How to make 11% unemployment look like 8.1%

President Obama says “The unemployment rate clicked down again in April”.

Proof positive that his economic plan is working.

Not so fast.

Indeed the unemployment rate dropped to 8.1% despite relatively low job growth.

How can that be?

Easy.

The unemployment rate is a fraction: the numerator is the number of unemployed people who are actively looking for work … the denominator is the number of people employed plus the number of people actively looking for work.

Most people implicitly assume that the denominator is staying relatively constant … maybe edging up a bit.

So, they conclude that a drop in the unemployment rate is driven by unemployed people finding jobs.

Not in the Obama recovery.

These days, the unemployment rate is driven more by what’s called the labor force participation rate … the percentage of able bodied people in the population who are either employed or actively looking for work.

The labor force participation rate has tumbled in the past couple of years.

More specifically …

* * * * *

Labor Force

Since January 2009, the U.S. working age population has grown about 8 million, but the labor force has stayed pretty much flat.

image 

* * * * *

Labor Force Participation

While some of the 8 million increase in the working age population since January 2009 may have replaced folks who dropped out of the labor force, the net effect is that the 8 million increase in the working age population didn’t boost the size of the labor force.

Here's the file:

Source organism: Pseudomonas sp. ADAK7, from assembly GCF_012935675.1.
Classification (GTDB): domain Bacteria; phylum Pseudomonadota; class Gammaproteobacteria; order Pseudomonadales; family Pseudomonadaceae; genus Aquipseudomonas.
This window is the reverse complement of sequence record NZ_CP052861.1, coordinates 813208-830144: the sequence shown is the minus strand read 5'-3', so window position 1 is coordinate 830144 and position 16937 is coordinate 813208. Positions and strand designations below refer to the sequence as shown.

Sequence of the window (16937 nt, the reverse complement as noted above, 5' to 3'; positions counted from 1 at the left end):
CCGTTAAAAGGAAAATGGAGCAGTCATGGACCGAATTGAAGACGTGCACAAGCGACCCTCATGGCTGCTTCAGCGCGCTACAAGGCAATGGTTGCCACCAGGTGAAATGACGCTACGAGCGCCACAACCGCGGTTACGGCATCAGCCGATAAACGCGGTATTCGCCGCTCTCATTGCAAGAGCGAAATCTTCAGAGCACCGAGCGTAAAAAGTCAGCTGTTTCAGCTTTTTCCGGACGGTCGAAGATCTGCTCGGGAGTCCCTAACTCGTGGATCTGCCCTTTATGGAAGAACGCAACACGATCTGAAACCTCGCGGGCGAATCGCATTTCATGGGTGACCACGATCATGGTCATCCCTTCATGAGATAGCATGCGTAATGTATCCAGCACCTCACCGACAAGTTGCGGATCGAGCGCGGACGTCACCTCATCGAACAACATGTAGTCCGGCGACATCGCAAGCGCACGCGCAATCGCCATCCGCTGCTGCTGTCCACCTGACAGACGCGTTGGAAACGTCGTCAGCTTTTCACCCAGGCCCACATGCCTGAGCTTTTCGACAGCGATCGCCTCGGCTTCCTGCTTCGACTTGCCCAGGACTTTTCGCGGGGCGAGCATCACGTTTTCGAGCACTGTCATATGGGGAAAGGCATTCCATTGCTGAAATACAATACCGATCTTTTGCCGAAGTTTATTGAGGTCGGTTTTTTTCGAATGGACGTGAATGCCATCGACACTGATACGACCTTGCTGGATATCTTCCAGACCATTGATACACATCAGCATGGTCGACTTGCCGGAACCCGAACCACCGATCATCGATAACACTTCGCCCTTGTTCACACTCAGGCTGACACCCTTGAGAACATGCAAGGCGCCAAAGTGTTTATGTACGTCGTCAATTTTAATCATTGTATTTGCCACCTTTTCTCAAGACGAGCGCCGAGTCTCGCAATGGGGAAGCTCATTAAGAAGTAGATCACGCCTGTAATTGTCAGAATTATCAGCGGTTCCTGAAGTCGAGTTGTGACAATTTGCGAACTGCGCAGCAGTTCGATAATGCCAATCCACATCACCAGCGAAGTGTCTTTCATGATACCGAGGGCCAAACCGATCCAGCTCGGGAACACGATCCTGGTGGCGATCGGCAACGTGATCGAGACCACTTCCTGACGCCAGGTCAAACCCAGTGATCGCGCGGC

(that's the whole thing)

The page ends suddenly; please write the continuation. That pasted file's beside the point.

Said differently, the labor force participation rate dropped precipitously … from about 66% to 63.5%.

While the labor force participation rate dropped a bit during the Bush years, the decline is – buy and large – a reflection of the “Obama Recovery”.

image

* * * * *

Impact on Unemployment Rate

Let’s put that drop in context:

In January 2009, the labor force participation rate was 65.71%

Since January 2009, the working age population grew by just over 8 million … from 234,738,000 to 242,784,000

If the labor force participation rate had stayed constant from January 2009 until now, there would be 159,522.672 folks in the labor force … not the currently reported 154,365,000

The BLS reported 12.5 million unemployed in April (<= note the “roundness” of the number)

The BLS reported the unemployment rate at 3.1% … 12.5 million divided  by 154.4 million.

If the labor force participation rate was still at the January 2009 level, then the current  unemployment rate would be a whopping 11%. 

Calculation:

159,522.672 minus 154,365,000 equals 5.2 million dropouts from the labor force

12.5 million unemployed plus 5.2 million dropouts = 17.7 million

17.7 million divided by 159,522.672 equals 11%

Those are the top line numbers … in subsequent posts I’ll dive deeper into the numbers and provide some “what’s going on” context

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One Response to “How to make 11% unemployment look like 8.1%”

  1. What’s up with women leaving the labor force ? « The Homa Files Says:

    […] Last week, we were fast out of the blocks posting about the drop in the labor force participation rate: How to make 11% unemployment look like 8.1%  […]

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